This book was one of Laurie King's best written works...and she's no slug to begin with. Her heroine is so very human, full of inconsistencies and faults, but so brave and ready to sacrifice herself for innocents that you find yourself admiring her even if you wish you didn't. I was mesmerized by the book. I wanted so very badly for all to end well - my idea of "well", which would be for Anne to survive and adopt both children and live happpily ever after. This is, of course, not exactly Laurie King's style. So I began to experience a sense of forboding, that went something like this - ohmygod, don't tell me she's going to die, that would be so unfair, that would be so awful, ohmygod, don't let those kids die, that would be so unfair...well, you get the picture. And I read faster and faster, hoping for the best, because I certainly wasn't going to get to sleep until I KNEW.
And after all that agony and suspense, the ending was NOT GRATIFYING. It didn't fulfill my worst fears, nor my fondest hopes. It was, in fact, a bit on the lukewarm side, which was quite surprising since the book absolutely sizzled until the very last paragraph! Laurie, wherever you are, I would have given a lot for an "afterword" telling us what happened to Anne and the kids! (And I'd love to read a sequel!)
3 of 3 people found the following review helpful
4.0 out of 5 stars Published in the US as "A Darker Place" 22 April 2011
By BlueWillowDishes - Published on Amazon.com
Format:Hardcover
In looking at Amazon's catalog of Laurie R. King's published works, I got very excited when I saw this new title. I loved the Anne Waverly character in "A Darker Place" and hoped for another book featuring her. However, after some research, I found that "A Darker Place" was published in the UK as "The Birth of a New Moon" in 1999. SIGH -- Oh well! I'll just have to wait until "The Pirate's Curse" with Mary Russell is published later this year.

Mary
4 of 5 people found the following review helpful
5.0 out of 5 stars From the "cultist's" point of view 17 July 2000
By K. Salmon - Published on Amazon.com
Format:Paperback
Reading the reviews, I realized that this is a book of hers I have read. I don't do titles on the memory chache... I was interested in seeing that other people found flaws where I found gratifying realities in the book.
Anne Waverly is a very believable character to me, at 43, and a long time member of one of those "odd" cults. (I am of the Wicca.) I found her outsider's view very consistent with that of many others I have known that have tried to understand WHY I am what I am.
It has to do with emotions, the physical alchemy is supposed to be allegorical, but I know many hollow people who cannot handle the multi-tiered reality we work with and therefore desperately try to find a physical manifestation that will fill the need they have.
The criticism of the ending of the book surprised me. Whether Anne survives or not is not germane to the needs that drove her there and the resolution she obtained. The end is implicit in the beginning. I won't spoil it, but that IS the ending of that part of her story. Anything else that may happen will be another woman, another story.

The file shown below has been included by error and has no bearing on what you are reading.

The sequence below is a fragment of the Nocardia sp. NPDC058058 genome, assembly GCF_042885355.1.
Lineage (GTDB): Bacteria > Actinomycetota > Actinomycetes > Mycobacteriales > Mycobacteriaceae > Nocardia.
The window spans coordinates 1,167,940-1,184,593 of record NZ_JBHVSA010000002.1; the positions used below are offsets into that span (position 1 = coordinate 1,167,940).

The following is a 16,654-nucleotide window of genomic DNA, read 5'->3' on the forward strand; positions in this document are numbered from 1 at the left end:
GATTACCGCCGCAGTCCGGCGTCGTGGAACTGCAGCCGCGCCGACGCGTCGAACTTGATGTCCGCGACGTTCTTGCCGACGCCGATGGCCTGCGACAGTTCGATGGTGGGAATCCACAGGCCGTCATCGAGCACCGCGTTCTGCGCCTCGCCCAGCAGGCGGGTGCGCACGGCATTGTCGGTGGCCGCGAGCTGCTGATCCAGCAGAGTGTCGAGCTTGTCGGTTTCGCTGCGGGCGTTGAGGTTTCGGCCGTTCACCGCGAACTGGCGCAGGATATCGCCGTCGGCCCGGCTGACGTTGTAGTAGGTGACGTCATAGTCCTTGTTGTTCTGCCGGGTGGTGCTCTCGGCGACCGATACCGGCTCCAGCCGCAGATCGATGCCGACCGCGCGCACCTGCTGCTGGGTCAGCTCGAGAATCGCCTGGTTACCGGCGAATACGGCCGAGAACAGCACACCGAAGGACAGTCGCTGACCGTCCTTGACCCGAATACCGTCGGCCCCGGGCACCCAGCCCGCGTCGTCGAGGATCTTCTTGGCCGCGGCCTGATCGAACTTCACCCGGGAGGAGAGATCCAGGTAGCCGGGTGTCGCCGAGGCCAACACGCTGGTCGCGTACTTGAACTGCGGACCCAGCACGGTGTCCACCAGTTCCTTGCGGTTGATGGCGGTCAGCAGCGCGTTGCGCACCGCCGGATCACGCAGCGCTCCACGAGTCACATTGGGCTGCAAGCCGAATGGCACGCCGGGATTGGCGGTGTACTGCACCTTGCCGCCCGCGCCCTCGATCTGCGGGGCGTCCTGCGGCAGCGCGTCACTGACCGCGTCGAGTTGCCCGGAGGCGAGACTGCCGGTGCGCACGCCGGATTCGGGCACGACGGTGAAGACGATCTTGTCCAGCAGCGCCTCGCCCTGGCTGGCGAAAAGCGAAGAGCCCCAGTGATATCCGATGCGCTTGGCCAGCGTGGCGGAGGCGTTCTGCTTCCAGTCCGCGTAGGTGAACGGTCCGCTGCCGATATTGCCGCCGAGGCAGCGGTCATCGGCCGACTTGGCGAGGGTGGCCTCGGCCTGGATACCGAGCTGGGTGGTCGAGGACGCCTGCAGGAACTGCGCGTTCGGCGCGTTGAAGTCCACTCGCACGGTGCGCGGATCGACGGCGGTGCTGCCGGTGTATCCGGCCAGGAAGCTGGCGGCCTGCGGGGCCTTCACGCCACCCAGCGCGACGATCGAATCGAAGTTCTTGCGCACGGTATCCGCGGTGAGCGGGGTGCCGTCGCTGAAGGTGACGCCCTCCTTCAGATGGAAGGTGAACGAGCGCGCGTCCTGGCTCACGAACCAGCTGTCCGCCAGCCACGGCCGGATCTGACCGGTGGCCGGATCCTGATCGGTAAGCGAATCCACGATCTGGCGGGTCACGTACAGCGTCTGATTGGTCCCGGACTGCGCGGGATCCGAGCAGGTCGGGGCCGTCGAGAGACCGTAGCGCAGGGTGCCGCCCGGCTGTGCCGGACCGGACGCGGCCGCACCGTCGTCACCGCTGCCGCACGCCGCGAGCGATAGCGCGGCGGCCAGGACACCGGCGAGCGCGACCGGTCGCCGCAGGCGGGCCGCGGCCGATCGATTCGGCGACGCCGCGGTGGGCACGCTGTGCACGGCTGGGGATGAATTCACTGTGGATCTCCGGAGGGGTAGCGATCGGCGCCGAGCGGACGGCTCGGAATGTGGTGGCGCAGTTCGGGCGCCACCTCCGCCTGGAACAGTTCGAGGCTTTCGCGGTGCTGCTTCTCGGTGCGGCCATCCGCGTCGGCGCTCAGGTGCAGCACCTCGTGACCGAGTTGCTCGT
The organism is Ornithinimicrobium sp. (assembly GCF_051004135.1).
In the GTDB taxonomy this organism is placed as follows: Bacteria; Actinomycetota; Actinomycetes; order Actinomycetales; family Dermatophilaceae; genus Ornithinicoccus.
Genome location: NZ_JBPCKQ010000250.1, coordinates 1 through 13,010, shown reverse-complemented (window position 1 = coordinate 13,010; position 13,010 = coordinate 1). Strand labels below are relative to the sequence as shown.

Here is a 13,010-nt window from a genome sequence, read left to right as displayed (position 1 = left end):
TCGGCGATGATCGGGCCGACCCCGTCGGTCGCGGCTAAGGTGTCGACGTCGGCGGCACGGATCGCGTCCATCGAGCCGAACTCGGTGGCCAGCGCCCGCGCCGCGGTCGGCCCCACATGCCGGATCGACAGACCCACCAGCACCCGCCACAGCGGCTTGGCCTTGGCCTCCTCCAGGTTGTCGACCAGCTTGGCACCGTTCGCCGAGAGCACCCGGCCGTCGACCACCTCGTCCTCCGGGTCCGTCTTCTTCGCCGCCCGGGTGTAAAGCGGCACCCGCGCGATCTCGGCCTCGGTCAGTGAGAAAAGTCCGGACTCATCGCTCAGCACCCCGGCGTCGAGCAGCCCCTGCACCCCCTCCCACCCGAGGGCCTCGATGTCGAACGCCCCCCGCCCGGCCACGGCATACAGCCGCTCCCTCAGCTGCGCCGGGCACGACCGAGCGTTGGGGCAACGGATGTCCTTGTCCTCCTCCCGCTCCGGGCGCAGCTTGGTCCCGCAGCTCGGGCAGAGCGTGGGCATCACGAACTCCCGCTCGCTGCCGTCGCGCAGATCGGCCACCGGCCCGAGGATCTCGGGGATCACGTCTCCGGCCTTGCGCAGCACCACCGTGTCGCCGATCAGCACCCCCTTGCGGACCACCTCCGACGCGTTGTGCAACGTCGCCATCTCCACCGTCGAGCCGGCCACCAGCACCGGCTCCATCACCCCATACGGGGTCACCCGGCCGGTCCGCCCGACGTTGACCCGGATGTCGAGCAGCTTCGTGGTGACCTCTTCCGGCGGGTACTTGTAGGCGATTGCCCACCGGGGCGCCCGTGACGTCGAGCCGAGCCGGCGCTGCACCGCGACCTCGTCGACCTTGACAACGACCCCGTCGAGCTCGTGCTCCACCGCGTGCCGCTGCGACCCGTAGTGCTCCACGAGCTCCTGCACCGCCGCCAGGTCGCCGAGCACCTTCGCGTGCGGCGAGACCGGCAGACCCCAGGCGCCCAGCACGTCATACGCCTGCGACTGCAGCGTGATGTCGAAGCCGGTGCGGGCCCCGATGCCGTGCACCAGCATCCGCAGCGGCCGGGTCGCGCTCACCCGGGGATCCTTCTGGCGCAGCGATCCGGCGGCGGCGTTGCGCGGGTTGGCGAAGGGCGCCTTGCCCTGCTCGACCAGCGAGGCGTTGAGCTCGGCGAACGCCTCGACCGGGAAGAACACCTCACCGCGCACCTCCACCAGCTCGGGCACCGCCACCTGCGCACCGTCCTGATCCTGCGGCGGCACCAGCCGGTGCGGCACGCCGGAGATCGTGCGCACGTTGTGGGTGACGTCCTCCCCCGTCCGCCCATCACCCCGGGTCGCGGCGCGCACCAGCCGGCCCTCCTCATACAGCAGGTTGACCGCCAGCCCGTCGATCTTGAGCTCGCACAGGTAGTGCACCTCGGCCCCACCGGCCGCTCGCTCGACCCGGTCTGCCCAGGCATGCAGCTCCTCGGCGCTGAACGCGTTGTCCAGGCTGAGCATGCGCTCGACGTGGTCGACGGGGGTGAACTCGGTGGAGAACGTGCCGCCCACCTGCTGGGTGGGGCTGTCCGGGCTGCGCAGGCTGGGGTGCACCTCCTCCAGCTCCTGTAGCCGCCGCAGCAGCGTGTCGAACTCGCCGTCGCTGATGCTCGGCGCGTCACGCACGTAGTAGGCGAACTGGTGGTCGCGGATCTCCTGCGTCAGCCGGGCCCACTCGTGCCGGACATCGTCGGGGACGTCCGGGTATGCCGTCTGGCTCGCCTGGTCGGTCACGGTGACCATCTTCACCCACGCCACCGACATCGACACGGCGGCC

Honestly, I hope Laurie revisits her. How she changes and does would be a very interesting story.
2 of 2 people found the following review helpful
4.0 out of 5 stars Early Laurie King 24 Aug 2009
By Jan L. Collins - Published on Amazon.com
Format:Paperback|Verified Purchase
I've read all of Laurie's Mary Russell books, and all of her Kate Martinelli books and Folly....Folly went with me on last years vacation and I chose Birth of A New Moon for this years vacation...because I knew it would be something I could sink my teeth into....I trust Laurie R. King's writing to keep me interested and keep me guessing. I wasn't disapointed. Having become so familiar with Russell and Martinelli, their ins and outs, it was different and exciting to delve into Anne Waveryly. I found her very complex. I think it's interesting to read a character who isn't young, who isn't particularly beautiful, but has courage in spades, who has something to give even if you have to drag it out of her. I found her relationship with the FBI guy really intriguing. I admired her for holding together to come out the far side of the tradgedy she endured. I found her thoughts about the boy were kind of right on the money. Being a mother of boys, I thought King's character development of Jason, the way he opened up slowly was enriching. Alchemy isn't a subject I'd go out of my way to find out about, but, I can see somebody like the character's in the book believing that they can in fact do what no one else has been able to do, and covering up the fact that they can't...and who doesn't know that people who are at loose ends would grab at something like living in that compoud of people...or that they could live within a cult/religion and not necessesarily know what the leaders true or ulterior motives are. Anyway. I loved the book, couldn't put it down in fact. I was happy with the ending and didn't think that Laurie needed to take it a step futher than she did.
2 of 3 people found the following review helpful
5.0 out of 5 stars A realization 13 Jan 2004
By A Customer - Published on Amazon.com
Format:Paperback
Laurie R. King's books always weaves an interesting view of religion with her protagonist. Again with Ann, she has created a view of a religion (and yes to the reviewer who thought it was fake and no intelligent person would remain a member of this group, it is a religion). Her background in Religious Studies is a huge factor in the amplification of the credibility in her writing and enchants the reader to the end of the novel. Her book keeps the reader of the edge of their seat and has so many strengths in the way she details scenes to paint a picture in your mind. This novel is a must read and I encourage all to partake in it.